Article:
While grand juries are sometimes described as performing accusatory and investigatory functions, the grand jury’s principal function is to determine whether or not there is probable cause to believe that one or more persons committed a certain Federal offense within the venue of the district court. Thus, it has been said that a grand jury has but two functions—to indict or, in the alternative, to return a “no-bill.”
Subpoenas in Federal proceedings, including grand jury proceedings, are governed by Rule 17 of the Federal Rules of Criminal Procedure. Grand jury subpoenas may be served at any place within the United States. Under Rule 17(g) of the Federal Rules of Criminal Procedure, a failure by a person without adequate excuse to obey a subpoena served upon him or her may be deemed a contempt of the court.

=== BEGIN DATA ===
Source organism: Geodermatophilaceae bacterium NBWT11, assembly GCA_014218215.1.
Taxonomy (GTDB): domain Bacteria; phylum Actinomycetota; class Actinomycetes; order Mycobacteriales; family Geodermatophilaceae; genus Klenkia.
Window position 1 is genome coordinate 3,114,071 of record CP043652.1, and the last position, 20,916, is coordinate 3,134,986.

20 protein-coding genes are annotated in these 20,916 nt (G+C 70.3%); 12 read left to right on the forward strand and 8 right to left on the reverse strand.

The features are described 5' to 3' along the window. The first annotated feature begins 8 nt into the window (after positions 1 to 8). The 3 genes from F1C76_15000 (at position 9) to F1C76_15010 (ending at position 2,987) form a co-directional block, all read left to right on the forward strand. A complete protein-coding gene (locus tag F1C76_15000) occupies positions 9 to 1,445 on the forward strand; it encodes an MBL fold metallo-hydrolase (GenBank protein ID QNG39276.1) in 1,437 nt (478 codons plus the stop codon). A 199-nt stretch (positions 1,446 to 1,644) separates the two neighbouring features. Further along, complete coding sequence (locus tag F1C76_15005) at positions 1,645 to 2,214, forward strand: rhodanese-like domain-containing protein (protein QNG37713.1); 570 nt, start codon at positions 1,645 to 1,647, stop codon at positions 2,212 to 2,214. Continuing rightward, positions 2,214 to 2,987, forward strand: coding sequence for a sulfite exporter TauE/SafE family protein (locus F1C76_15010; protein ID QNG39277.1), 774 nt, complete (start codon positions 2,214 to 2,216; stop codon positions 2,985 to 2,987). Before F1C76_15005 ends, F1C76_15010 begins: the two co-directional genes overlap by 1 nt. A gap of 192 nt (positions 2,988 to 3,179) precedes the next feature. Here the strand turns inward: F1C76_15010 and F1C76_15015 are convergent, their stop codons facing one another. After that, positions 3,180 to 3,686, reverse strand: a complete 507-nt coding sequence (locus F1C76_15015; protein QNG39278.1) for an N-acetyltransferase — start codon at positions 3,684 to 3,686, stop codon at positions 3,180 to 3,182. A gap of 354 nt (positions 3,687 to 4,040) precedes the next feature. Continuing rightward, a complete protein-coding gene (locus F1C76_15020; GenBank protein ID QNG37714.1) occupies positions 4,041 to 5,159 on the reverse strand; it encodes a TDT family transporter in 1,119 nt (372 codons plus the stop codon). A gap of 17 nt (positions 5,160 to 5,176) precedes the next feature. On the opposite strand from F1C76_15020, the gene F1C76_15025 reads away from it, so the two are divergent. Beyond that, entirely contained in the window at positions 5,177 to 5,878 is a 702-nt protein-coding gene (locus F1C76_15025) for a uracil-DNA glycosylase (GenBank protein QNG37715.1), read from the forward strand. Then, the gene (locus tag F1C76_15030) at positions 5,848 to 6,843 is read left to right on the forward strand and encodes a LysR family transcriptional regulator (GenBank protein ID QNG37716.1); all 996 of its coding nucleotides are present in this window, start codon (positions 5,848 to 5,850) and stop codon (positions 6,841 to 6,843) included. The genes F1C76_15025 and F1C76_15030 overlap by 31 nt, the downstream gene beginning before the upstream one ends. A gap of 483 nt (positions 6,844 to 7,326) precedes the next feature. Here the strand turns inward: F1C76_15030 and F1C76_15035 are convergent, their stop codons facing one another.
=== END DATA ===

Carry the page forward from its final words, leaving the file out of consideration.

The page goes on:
It is the policy of the Department of Justice to advise a grand jury witness of his or her rights if such witness is a “target” or “subject” of a grand jury investigation.
A “target” is a person as to whom the prosecutor or the grand jury has substantial evidence linking him or her to the commission of a crime and who, in the judgment of the prosecutor, is a putative defendant. An officer or employee of an organization which is a target is not automatically considered a target even if such officer’s or employee’s conduct contributed to the commission of the crime by the target organization. The same lack of automatic target status holds true for organizations which employ, or employed, an officer or employee who is a target.
A “subject” of an investigation is a person whose conduct is within the scope of the grand jury’s investigation.